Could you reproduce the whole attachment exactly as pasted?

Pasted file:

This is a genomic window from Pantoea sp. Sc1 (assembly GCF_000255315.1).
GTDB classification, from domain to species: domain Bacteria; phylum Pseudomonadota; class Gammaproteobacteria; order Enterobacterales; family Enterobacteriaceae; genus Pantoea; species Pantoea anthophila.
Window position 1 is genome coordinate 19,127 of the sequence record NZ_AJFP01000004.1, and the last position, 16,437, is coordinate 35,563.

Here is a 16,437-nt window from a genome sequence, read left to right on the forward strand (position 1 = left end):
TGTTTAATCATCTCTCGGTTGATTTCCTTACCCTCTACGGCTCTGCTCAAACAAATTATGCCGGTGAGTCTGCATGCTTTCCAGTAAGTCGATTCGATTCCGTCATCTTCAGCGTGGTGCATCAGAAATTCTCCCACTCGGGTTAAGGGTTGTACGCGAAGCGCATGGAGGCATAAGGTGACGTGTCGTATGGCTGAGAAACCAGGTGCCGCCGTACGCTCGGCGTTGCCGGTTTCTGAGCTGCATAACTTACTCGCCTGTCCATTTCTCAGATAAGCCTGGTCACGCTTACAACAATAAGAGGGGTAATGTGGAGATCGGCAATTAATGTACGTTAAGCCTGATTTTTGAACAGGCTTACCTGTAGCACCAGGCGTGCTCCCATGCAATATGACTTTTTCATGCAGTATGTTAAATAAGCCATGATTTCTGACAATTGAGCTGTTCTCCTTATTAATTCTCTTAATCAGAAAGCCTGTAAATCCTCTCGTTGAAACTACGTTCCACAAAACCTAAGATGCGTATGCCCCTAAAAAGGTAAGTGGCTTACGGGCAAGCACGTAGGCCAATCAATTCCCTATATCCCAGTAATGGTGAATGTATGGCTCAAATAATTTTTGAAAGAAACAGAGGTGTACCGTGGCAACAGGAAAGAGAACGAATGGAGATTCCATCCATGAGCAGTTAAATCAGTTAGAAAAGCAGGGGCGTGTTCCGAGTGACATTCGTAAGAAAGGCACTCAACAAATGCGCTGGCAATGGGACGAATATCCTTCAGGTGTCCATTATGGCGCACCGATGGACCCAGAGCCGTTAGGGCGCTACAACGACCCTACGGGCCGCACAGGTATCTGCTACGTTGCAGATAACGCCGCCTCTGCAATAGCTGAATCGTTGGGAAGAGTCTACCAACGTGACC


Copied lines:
This is a genomic window from Pantoea sp. Sc1 (assembly GCF_000255315.1).
GTDB classification, from domain to species: domain Bacteria; phylum Pseudomonadota; class Gammaproteobacteria; order Enterobacterales; family Enterobacteriaceae; genus Pantoea; species Pantoea anthophila.
Window position 1 is genome coordinate 19,127 of the sequence record NZ_AJFP01000004.1, and the last position, 16,437, is coordinate 35,563.

Here is a 16,437-nt window from a genome sequence, read left to right on the forward strand (position 1 = left end):
TGTTTAATCATCTCTCGGTTGATTTCCTTACCCTCTACGGCTCTGCTCAAACAAATTATGCCGGTGAGTCTGCATGCTTTCCAGTAAGTCGATTCGATTCCGTCATCTTCAGCGTGGTGCATCAGAAATTCTCCCACTCGGGTTAAGGGTTGTACGCGAAGCGCATGGAGGCATAAGGTGACGTGTCGTATGGCTGAGAAACCAGGTGCCGCCGTACGCTCGGCGTTGCCGGTTTCTGAGCTGCATAACTTACTCGCCTGTCCATTTCTCAGATAAGCCTGGTCACGCTTACAACAATAAGAGGGGTAATGTGGAGATCGGCAATTAATGTACGTTAAGCCTGATTTTTGAACAGGCTTACCTGTAGCACCAGGCGTGCTCCCATGCAATATGACTTTTTCATGCAGTATGTTAAATAAGCCATGATTTCTGACAATTGAGCTGTTCTCCTTATTAATTCTCTTAATCAGAAAGCCTGTAAATCCTCTCGTTGAAACTACGTTCCACAAAACCTAAGATGCGTATGCCCCTAAAAAGGTAAGTGGCTTACGGGCAAGCACGTAGGCCAATCAATTCCCTATATCCCAGTAATGGTGAATGTATGGCTCAAATAATTTTTGAAAGAAACAGAGGTGTACCGTGGCAACAGGAAAGAGAACGAATGGAGATTCCATCCATGAGCAGTTAAATCAGTTAGAAAAGCAGGGGCGTGTTCCGAGTGACATTCGTAAGAAAGGCACTCAACAAATGCGCTGGCAATGGGACGAATATCCTTCAGGTGTCCATTATGGCGCACCGATGGACCCAGAGCCGTTAGGGCGCTACAACGACCCTACGGGCCGCACAGGTATCTGCTACGTTGCAGATAACGCCGCCTCTGCAATAGCTGAATCGTTGGGAAGAGTCTACCAACGTGACC